Education Savings

Prepare for the future with education savings.


Learn about the education savings choices available to you, and let a Waddell & Reed advisor help you start saving for college today. 

When you think college, you probably think cost. No surprise. College is expensive. And a variety of factors can impact college costs. Besides tuition and fees, students may have to pay for housing, food, transportation, additional college fees and other living expenses, books and supplies. 

Depending on when your child will start college, you can see here the estimated costs for tuition, room, board and fees for four years of college. Using the College Board Cost of College Calculator we can estimate costs for students starting college in one year, six years and 18 years based on public in-state, out-of-state and private college tuitions and a 3% annual increase.

Future cost of college

Saving for education

The foundation for a strong future begins with higher education. Encouragingly, there are more education funding options now than ever before. Plus, when you begin saving early, you put time on your side as you build an education fund.

Careful research and planning can position you to be prepared when your student starts college. However, knowing which option to choose requires an understanding of the features, benefits and tax implications of each.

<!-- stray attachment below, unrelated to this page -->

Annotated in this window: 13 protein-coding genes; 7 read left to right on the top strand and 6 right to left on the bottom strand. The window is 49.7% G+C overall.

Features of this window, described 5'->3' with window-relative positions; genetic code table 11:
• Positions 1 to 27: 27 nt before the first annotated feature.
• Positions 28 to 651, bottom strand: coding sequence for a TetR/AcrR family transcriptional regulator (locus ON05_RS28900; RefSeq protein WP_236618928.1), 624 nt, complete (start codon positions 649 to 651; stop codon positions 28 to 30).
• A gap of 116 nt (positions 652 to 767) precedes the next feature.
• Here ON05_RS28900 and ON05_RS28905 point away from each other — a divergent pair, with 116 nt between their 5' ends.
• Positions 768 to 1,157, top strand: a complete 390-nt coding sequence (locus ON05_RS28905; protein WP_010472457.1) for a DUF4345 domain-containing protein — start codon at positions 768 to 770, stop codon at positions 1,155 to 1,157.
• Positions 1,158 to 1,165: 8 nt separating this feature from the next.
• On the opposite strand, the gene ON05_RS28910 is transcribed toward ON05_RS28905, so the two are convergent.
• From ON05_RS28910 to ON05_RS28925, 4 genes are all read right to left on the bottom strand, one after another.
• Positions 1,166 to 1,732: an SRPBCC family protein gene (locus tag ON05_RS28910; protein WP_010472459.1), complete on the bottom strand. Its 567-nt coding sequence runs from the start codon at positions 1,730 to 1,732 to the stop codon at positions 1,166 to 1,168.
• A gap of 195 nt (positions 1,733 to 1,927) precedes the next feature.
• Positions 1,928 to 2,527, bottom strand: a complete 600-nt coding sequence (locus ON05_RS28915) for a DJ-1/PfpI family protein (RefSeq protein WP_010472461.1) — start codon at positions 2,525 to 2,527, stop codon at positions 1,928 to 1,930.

Education savings options

Talk to an advisor to become more acquainted with the options below and determine which one is right for your family.

529 College Savings Plan

A 529 plan is a simple and smart way to save for college. It offers you control as the account owner and flexibility in your investment choices. 529 plans are available in nearly every state and are designed so that any U.S. citizen or resident can open an account and invest for higher education expenses.

Begin investing when a child is young and savings has the potential to grow over time, tax deferred, until you're ready to make tax free withdrawals for college expenses.

  • There are no income or age limitations.
  • States sponsoring 529 plans may offer their own tax benefits on contributions, including income tax deductions.